Marsh-atmosphere CO2 exchange in a New England salt marsh
MetadataShow full item record
We studied marsh-atmosphere exchange of carbon dioxide in a high marsh dominated salt marsh during the months of May to October in 2012–2014. Tidal inundation at the site occurred only during biweekly spring tides, during which we observed a reduction in fluxes during day and night. We estimated net ecosystem exchange (NEE), gross primary production (GPP), and ecosystem respiration (Reco) using a modified PLIRTLE model, which requires photosynthetically active radiation, temperature, and normalized difference vegetation index (NDVI) as control variables. NDVI decreased during inundation, when the marsh canopy was submerged. Two-time series of NDVI, including and excluding effects of tidal inundation, allowed us to quantify the flux reduction during inundation. The effect of the flux reduction was small (2–4%) at our site, but is likely higher for marshes at a lower elevation. From May to October, GPP averaged −863 g C m−2, Reco averaged 591 g C m−2, and NEE averaged −291 g C m−2. In 2012, which was an exceptionally warm year, we observed an early start of net carbon uptake but higher respiration than in 2013 and 2014 due to higher-air temperature in August. This resulted in the lowest NEE during the study period (−255.9±6.9 g C m−2). The highest seasonal net uptake (−336.5±6.3 g C m−2) was observed in 2013, which was linked to higher rainfall and temperature in July. Mean sea level was very similar during all 3 years which allowed us to isolate the importance of climatic factors.
Author Posting. © American Geophysical Union, 2015. This article is posted here by permission of American Geophysical Union for personal use, not for redistribution. The definitive version was published in Journal of Geophysical Research: Biogeosciences 120 (2015): 1825–1838, doi:10.1002/2015JG003044.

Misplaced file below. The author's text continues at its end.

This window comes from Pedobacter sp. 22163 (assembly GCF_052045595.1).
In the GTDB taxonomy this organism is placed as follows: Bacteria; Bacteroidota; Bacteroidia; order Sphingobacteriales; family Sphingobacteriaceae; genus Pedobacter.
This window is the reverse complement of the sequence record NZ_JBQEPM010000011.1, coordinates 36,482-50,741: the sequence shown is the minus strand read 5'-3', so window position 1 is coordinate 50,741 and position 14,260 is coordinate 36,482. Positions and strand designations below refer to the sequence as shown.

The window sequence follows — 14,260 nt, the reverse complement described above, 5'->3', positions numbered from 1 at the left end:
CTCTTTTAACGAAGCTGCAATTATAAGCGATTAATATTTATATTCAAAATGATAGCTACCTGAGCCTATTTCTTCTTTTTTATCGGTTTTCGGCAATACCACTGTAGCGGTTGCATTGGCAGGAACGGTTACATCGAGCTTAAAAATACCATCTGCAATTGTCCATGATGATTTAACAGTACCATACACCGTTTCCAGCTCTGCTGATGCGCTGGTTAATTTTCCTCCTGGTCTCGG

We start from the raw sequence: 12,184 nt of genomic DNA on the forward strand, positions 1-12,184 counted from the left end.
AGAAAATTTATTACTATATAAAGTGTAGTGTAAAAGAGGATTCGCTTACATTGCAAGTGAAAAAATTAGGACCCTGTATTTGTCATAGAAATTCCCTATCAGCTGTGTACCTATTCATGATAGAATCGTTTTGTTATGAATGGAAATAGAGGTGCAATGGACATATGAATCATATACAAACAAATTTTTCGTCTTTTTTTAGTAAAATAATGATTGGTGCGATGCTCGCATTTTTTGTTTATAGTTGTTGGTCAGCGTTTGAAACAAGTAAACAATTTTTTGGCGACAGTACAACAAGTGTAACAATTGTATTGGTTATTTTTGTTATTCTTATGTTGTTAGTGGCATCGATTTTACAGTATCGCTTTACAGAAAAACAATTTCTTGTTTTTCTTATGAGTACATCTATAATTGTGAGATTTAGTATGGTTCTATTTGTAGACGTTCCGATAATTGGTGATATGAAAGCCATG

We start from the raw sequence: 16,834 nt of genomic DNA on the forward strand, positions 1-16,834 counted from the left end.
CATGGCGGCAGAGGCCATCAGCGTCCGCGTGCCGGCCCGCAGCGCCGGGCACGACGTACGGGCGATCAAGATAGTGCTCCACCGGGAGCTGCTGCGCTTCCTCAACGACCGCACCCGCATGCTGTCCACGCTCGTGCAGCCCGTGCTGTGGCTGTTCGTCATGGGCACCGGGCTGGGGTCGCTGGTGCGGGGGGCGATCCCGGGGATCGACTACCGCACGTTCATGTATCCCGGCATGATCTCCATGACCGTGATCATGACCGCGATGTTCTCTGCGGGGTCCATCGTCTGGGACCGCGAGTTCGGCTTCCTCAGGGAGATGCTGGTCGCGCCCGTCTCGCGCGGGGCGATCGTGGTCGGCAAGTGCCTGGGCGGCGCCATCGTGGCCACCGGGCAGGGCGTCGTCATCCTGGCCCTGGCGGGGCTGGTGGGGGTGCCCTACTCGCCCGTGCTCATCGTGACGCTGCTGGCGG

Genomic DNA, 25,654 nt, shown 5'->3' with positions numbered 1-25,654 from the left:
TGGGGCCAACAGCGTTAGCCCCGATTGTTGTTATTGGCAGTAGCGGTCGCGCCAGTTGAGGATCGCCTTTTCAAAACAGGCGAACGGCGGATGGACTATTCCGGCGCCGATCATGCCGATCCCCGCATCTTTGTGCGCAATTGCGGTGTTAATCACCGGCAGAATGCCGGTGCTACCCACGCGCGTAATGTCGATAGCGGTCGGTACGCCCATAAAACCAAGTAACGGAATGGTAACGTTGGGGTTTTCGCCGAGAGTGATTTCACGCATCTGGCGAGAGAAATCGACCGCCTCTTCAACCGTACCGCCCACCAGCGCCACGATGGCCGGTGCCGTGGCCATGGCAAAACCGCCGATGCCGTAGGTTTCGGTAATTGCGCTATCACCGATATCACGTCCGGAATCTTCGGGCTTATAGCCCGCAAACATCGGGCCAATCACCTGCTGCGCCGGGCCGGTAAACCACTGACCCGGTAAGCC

The publisher requires that this item be embargoed until 2019-03-29. Please check back after 2019-03-29.
Showing items related by title, author, creator and subject.
Distribution of hydrocarbons in a salt marsh ecosystem after an oil spill and physiological changes in marsh animals from the polluted environment Burns, Kathryn A. (Massachusetts Institute of Technology and Woods Hole Oceanographic Institution, 1975-06)The studies described in this thesis were designed to answer several problems relating to the recovery of a salt marsh heavily polluted by an accidental spill of Number 2 fuel oil. Field and laboratory studies were ...
Effects of regular salt marsh haying on marsh plants, algae, invertebrates and birds at Plum Island Sound, Massachusetts Buchsbaum, Robert N.; Deegan, Linda A.; Horowitz, Julie; Garritt, Robert H.; Giblin, Anne E.; Ludlam, John P.; Shull, David H. (2008-10)The haying of salt marshes, a traditional activity since colonial times in New England, still occurs in about 400 ha of marsh in the Plum Island Sound estuary in northeastern Massachusetts. We took advantage of this haying ...
Deegan, Linda A.; Bowen, Jennifer L.; Drake, Deanne C.; Fleeger, John W.; Friedrichs, Carl T.; Galvan, Kari A.; Hobbie, John E.; Hopkinson, Charles S.; Johnson, J. Michael; Johnson, David S.; LeMay, Lynsey E.; Miller, Erin; Peterson, Bruce J.; Picard, Christian; Sheldon, Sallie; Sutherland, Michael; Vallino, Joseph J.; Warren, R. Scott (2006-03-15)The sustainability of coastal ecosystems in the face of widespread environmental change is an issue of pressing concern throughout the world (Emeis et al. 2001). Coastal ecosystems form a dynamic interface between terrestrial ...